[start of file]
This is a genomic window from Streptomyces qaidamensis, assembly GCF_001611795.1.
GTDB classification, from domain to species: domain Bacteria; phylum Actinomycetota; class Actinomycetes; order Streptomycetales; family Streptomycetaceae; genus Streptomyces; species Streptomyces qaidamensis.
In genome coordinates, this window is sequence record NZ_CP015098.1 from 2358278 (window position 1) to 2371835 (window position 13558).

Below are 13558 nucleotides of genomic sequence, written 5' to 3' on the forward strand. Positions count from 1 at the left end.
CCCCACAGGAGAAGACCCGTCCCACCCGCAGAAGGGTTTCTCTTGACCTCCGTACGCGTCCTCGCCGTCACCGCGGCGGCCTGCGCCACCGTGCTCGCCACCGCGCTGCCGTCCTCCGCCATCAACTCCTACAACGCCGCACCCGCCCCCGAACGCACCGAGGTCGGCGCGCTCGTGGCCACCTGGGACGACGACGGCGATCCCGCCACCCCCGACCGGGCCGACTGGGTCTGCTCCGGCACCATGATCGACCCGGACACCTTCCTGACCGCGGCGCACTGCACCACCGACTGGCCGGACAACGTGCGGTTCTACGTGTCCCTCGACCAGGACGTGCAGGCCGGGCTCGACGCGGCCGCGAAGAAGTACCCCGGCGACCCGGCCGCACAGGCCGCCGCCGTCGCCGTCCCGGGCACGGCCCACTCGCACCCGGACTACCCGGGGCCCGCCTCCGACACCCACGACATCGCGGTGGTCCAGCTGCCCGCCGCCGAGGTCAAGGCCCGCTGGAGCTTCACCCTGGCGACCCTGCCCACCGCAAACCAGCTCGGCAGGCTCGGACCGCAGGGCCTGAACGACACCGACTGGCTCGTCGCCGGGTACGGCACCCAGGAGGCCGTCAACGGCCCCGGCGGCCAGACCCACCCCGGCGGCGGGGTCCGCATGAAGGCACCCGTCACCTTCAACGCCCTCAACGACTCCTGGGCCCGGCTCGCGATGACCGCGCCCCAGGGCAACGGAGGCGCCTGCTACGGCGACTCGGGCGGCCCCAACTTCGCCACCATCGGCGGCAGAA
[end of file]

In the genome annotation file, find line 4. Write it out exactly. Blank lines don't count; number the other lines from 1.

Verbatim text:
Below are 13558 nucleotides of genomic sequence, written 5' to 3' on the forward strand. Positions count from 1 at the left end.